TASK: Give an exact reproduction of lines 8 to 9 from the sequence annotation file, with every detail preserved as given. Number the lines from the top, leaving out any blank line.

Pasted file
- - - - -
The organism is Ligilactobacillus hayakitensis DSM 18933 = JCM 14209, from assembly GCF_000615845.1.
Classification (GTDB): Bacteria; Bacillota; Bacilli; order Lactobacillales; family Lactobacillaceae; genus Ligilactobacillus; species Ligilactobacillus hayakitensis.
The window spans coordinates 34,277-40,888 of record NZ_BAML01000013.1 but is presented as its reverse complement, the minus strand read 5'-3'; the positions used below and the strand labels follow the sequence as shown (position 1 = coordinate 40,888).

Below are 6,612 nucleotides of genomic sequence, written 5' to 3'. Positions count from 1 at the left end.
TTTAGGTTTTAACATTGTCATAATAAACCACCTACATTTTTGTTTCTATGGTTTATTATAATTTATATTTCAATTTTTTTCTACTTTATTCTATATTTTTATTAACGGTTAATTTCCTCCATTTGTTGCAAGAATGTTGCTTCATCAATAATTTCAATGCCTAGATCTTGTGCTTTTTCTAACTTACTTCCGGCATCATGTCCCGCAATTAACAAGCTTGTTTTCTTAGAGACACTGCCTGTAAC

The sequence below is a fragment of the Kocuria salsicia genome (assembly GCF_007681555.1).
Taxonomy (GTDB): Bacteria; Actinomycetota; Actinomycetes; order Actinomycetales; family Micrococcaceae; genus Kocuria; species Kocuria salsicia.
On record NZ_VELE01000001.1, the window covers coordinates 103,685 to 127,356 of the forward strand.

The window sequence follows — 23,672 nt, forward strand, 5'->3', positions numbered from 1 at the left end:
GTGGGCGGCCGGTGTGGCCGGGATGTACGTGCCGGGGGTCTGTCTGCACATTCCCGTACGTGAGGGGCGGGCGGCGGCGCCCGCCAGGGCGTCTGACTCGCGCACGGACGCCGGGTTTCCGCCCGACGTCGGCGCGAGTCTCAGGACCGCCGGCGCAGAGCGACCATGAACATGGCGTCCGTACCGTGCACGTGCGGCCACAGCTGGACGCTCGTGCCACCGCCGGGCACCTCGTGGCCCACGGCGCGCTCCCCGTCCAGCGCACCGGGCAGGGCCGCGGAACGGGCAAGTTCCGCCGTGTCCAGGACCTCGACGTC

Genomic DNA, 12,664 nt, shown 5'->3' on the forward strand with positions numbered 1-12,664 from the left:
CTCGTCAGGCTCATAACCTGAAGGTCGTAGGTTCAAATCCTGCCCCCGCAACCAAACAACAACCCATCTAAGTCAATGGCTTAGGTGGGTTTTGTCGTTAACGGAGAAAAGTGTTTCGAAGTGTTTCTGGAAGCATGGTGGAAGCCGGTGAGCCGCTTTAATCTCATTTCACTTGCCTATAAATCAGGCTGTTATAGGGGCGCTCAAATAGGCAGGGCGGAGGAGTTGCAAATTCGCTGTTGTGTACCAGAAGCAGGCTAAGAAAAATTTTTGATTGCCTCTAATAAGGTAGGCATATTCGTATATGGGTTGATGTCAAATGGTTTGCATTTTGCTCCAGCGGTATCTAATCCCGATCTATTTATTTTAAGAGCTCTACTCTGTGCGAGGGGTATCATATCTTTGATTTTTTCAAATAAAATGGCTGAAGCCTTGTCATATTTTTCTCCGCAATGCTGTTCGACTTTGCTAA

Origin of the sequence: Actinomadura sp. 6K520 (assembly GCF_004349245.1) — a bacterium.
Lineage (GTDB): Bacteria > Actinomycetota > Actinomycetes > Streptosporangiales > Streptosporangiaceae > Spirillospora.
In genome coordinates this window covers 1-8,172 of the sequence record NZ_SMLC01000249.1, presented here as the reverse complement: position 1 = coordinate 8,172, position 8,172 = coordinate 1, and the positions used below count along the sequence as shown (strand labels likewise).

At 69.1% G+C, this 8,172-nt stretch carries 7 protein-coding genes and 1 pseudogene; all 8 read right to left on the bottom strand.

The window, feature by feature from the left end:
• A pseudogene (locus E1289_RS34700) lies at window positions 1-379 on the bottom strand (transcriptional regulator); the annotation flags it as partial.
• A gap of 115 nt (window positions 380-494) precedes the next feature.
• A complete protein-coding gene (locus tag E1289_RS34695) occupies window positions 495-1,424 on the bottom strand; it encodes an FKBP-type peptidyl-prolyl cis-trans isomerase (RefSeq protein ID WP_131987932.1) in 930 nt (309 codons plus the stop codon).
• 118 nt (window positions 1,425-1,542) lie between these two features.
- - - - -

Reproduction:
On record NZ_VELE01000001.1, the window covers coordinates 103,685 to 127,356 of the forward strand.

The window sequence follows — 23,672 nt, forward strand, 5'->3', positions numbered from 1 at the left end: